For decades, marketing professionals have focused exclusive attention on the creative aspects of their craft and blissfully flown under the accountability radar in their organizations. Many marketing people traditionally have relied on flashy presentations, long lunches, and loud neckties to get the job done, happily buying expensive advertising, creating extensive branding campaigns, and executing ambitious public relations programs without regard to measurement. The cost/benefit analysis? Heck, marketers would say we're investing in the future.
But CEOs and investors have become increasingly skeptical. The quote, "I know that half of my advertising budget is wasted. The problem is that I don't know which half" (attributed to John Wanamaker, Frank W. Woolworth, and Lord Leverhulme, among others), isn't cute anymore. Not knowing where half of your millions of dollars in marketing are spent just doesn't fly. Other departments defend every last dollar spent and have invested in the content management tools to help them. Salespeople rely on sales force automation (SFA) tools. Customer support departments have automated customer relationship management (CRM) software with other departments, such as manufacturing and finance, standardizing on their specialist applications.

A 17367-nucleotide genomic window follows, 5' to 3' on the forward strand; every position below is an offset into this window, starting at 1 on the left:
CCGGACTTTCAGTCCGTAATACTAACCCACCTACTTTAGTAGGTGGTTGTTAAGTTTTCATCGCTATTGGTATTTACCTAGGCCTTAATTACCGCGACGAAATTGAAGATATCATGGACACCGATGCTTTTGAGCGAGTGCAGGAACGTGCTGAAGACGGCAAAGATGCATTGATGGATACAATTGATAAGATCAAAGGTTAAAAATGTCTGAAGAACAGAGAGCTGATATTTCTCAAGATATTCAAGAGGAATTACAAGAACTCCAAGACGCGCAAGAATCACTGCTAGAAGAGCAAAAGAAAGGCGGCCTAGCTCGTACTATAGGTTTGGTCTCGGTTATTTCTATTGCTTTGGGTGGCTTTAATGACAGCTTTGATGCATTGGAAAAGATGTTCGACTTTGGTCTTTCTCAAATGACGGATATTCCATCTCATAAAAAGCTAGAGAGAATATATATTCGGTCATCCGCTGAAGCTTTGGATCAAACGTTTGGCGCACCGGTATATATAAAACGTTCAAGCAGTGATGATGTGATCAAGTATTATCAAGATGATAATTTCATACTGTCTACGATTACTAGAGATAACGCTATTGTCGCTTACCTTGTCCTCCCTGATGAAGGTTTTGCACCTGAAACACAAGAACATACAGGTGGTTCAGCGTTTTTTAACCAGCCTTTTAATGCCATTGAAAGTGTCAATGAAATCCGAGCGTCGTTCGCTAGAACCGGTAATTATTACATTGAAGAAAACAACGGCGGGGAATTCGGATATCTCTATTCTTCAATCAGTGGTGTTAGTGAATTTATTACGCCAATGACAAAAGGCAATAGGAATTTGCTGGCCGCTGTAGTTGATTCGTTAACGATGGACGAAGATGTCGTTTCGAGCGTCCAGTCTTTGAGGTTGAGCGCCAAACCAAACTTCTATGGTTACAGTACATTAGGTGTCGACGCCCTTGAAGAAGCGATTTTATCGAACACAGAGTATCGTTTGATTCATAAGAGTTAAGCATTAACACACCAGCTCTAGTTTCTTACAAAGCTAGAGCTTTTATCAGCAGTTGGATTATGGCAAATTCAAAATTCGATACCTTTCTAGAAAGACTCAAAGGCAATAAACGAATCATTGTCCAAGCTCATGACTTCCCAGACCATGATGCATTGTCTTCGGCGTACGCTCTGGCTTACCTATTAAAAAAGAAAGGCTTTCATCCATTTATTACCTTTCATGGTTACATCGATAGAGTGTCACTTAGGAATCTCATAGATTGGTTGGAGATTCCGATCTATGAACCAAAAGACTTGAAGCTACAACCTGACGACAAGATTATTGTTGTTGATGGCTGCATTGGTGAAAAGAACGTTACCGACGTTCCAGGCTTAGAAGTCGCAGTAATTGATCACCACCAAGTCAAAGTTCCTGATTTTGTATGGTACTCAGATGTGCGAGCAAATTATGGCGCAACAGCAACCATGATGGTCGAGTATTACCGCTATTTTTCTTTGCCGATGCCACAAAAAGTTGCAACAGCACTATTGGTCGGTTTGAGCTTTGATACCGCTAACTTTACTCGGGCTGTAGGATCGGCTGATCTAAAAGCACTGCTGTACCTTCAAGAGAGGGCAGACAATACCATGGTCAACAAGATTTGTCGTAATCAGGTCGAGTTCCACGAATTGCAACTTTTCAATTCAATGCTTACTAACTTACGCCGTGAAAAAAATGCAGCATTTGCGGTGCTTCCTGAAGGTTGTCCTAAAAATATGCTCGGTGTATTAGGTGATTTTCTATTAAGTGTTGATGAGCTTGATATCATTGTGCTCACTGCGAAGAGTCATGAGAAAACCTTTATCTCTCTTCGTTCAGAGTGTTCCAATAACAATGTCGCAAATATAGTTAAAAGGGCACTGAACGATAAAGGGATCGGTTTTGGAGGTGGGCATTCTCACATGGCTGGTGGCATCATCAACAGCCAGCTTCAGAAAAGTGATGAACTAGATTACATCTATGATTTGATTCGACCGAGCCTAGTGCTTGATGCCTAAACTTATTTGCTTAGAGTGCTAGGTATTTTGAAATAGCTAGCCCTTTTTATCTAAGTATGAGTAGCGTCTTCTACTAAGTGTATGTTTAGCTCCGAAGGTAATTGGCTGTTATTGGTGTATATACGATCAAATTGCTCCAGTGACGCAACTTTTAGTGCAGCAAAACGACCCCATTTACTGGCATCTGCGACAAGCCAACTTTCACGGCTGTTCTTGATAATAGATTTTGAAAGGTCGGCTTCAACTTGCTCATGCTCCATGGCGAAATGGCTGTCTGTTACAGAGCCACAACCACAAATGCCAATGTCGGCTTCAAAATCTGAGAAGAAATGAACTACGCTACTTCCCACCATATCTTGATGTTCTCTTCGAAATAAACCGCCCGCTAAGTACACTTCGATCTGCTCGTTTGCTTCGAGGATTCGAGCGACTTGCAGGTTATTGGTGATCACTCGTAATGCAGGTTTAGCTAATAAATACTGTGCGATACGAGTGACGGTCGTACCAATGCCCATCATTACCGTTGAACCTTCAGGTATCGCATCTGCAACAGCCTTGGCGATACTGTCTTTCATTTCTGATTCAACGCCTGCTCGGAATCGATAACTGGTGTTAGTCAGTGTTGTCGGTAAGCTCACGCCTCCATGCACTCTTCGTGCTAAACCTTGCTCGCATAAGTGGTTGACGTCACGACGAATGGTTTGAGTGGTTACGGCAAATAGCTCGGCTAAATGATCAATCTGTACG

"Marketing wants to become more strategic, but most marketing professionals don't know about everything going on in the enterprise," says Elana Anderson, principal analyst at Forrester Research, an independent technology research company. "These people want a technology that takes all incoming data and links it to the marketing process with analytics for measurement. It is critical to tie marketing automation to measurement so marketing understands what's effective. Then they can change the mix to be more efficient."
While many resist the shift to managing by the numbers, forward-thinking marketers realize their very professional survival might be at stake. "Marketing people are finally getting into metrics," says Dee Rambeau, managing partner at DVCO Technology, a company that creates online communications tools for professional business communicators in marketing, advertising, and public relations. "It came out of the downturn of 2001 and 2002. Marketing budgets were some of the first to go, requiring people in marketing departments to show value for everything they spend money on. The CEO wants to know the ROI of every department, but marketing has been traditionally less visible."